The business of childhood is the business of waiting: waiting for Christmas, waiting for school to let out, waiting to be old enough to stay up past nine. No other movie I can think of captures the wistfulness of those days full of waiting than Richard Linklater's Boyhood
, an ambitious and clever undertaking that could easily have turned into a filmmaking disaster. Instead, Linklater ends up with a quiet stunner of a movie that yields to time rather than try to bend it to its will.
Linklater began filming Boyhood
in the summer of 2002, planning to follow one character from age 6 to 18: As Mason, a small-town Texas kid being raised by a single mom, he cast an unknown 7-year-old named Ellar Coltrane and assembled his cast and crew for a few weeks every year, tracing Mason's story through childhood and adolescence.
Mason grows up before our eyes, in what can feel something like real time. The people around Mason change, too: His mother (Patricia Arquette) becomes slightly thicker around the middle, though her smile becomes more radiant. His sometime-absentee father (Ethan Hawke) doesn't change much physically, though bits of his boyishly optimistic aura fall away through the years. His older sister, Samantha (Lorelei Linklater, the director's daughter), starts out as a bossy mite -- and enthusiastic Britney Spears impersonator -- and grows into a self-possessed young woman. Mason and Samantha observe the behavior of their separated parents like junior scientists of humanity: They watch from an upstairs window as their parents argue outside. "Think he'll spend the night?" Mason asks hopefully. It's a kids-eye-view of marriage so sharp it cuts through you.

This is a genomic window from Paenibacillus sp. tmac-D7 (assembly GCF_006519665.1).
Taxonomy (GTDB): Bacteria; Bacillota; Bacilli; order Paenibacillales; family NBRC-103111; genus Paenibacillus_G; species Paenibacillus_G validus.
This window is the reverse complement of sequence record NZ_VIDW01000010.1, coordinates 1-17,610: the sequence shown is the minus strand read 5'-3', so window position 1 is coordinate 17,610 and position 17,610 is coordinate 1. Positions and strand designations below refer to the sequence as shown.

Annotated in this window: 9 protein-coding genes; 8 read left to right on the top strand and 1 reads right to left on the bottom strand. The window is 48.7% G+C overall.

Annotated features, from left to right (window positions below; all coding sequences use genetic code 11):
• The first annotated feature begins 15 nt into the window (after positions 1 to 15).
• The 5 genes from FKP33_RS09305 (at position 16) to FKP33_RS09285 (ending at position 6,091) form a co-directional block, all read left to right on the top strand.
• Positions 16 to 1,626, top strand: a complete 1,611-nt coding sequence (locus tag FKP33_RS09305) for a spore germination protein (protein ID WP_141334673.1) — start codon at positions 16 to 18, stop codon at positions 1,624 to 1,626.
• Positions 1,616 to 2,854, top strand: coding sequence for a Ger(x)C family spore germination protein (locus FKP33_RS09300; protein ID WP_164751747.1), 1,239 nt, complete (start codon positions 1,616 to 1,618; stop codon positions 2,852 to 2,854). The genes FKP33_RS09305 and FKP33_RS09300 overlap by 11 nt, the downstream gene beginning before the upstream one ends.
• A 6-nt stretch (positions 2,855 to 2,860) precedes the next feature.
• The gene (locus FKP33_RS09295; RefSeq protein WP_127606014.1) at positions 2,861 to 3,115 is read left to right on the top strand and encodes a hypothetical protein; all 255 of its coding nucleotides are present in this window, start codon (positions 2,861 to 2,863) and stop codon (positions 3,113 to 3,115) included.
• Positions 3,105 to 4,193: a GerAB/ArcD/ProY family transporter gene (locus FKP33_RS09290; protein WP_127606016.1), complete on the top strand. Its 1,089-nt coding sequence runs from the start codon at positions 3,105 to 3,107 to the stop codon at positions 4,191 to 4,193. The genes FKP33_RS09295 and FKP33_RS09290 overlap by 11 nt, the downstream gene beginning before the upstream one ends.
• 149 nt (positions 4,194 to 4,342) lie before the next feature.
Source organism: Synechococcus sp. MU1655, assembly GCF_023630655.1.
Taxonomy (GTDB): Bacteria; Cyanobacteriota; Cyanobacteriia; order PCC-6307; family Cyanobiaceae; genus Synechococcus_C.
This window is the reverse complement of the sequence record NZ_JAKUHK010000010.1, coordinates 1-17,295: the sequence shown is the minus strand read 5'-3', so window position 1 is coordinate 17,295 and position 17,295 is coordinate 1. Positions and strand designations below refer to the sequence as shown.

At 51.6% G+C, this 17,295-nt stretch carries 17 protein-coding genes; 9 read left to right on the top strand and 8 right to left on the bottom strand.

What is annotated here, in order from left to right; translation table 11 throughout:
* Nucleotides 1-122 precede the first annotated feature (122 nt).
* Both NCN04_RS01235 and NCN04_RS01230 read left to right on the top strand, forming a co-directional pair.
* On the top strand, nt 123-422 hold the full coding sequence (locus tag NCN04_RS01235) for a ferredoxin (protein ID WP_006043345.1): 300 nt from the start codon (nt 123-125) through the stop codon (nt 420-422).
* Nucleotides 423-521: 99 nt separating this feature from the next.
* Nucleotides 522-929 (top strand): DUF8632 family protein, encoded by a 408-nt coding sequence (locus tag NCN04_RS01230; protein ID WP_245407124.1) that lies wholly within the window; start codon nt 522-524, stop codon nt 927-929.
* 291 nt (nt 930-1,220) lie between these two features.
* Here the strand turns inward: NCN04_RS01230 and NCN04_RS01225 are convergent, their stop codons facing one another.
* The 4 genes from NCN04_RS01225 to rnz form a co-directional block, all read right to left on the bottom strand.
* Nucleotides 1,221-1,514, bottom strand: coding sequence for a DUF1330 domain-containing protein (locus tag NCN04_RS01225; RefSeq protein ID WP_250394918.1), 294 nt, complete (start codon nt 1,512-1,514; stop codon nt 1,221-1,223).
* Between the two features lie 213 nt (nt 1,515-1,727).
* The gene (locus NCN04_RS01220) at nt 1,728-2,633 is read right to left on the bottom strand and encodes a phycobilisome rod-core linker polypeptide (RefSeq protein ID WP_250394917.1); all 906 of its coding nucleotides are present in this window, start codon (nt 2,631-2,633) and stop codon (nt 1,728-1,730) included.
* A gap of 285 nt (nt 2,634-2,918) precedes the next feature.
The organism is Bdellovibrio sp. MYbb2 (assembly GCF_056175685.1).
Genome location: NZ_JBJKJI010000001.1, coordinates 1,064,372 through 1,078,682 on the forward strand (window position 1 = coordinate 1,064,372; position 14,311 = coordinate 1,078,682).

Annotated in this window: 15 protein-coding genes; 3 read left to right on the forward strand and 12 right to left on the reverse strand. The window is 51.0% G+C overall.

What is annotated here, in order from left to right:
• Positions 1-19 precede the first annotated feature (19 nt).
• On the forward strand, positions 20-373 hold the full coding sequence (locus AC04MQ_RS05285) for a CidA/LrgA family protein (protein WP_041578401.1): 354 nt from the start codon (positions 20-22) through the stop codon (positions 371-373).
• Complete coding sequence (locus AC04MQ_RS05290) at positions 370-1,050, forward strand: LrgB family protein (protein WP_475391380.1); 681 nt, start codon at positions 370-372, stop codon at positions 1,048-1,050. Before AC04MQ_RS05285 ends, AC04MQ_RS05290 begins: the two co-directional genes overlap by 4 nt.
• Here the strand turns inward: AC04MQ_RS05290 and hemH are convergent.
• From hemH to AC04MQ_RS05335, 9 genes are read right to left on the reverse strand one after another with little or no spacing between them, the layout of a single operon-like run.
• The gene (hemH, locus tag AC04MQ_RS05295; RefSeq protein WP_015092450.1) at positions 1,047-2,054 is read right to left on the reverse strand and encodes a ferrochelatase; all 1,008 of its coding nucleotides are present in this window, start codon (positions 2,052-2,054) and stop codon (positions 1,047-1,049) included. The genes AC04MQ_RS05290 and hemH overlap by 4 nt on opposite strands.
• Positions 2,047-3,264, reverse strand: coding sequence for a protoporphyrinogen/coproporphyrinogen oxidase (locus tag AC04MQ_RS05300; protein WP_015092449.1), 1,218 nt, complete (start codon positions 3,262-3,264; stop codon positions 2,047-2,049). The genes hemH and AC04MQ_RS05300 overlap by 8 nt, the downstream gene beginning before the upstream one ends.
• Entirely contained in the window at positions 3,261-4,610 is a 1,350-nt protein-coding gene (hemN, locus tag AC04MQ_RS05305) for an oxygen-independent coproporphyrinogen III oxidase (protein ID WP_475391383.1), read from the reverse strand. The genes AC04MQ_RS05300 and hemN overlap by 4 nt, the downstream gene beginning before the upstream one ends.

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The business of childhood is the business of waiting: waiting for Christmas, waiting for school to let out, waiting to be old enough to stay up past 9. No other movie I can think of better captures the wistfulness of those days full of waiting than Richard Linklater's Boyhood, an...